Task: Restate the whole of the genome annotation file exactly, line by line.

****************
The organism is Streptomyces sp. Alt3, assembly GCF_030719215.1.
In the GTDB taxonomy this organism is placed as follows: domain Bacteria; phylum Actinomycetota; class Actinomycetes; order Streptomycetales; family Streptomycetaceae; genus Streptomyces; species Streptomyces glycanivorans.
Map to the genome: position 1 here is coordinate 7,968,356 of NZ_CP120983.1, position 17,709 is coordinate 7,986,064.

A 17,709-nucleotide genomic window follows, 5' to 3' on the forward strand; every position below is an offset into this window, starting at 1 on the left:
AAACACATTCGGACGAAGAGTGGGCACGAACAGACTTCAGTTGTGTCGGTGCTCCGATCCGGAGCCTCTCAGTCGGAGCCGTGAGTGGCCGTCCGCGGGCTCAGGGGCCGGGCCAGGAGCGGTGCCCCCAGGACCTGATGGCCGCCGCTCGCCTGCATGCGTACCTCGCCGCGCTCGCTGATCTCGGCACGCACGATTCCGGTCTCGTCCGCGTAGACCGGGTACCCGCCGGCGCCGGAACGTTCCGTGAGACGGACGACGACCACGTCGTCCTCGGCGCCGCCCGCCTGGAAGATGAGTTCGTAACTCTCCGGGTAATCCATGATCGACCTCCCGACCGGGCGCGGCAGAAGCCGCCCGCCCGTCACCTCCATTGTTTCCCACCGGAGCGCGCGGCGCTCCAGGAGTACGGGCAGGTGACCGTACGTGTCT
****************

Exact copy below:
The organism is Streptomyces sp. Alt3, assembly GCF_030719215.1.
In the GTDB taxonomy this organism is placed as follows: domain Bacteria; phylum Actinomycetota; class Actinomycetes; order Streptomycetales; family Streptomycetaceae; genus Streptomyces; species Streptomyces glycanivorans.
Map to the genome: position 1 here is coordinate 7,968,356 of NZ_CP120983.1, position 17,709 is coordinate 7,986,064.

A 17,709-nucleotide genomic window follows, 5' to 3' on the forward strand; every position below is an offset into this window, starting at 1 on the left:
AAACACATTCGGACGAAGAGTGGGCACGAACAGACTTCAGTTGTGTCGGTGCTCCGATCCGGAGCCTCTCAGTCGGAGCCGTGAGTGGCCGTCCGCGGGCTCAGGGGCCGGGCCAGGAGCGGTGCCCCCAGGACCTGATGGCCGCCGCTCGCCTGCATGCGTACCTCGCCGCGCTCGCTGATCTCGGCACGCACGATTCCGGTCTCGTCCGCGTAGACCGGGTACCCGCCGGCGCCGGAACGTTCCGTGAGACGGACGACGACCACGTCGTCCTCGGCGCCGCCCGCCTGGAAGATGAGTTCGTAACTCTCCGGGTAATCCATGATCGACCTCCCGACCGGGCGCGGCAGAAGCCGCCCGCCCGTCACCTCCATTGTTTCCCACCGGAGCGCGCGGCGCTCCAGGAGTACGGGCAGGTGACCGTACGTGTCT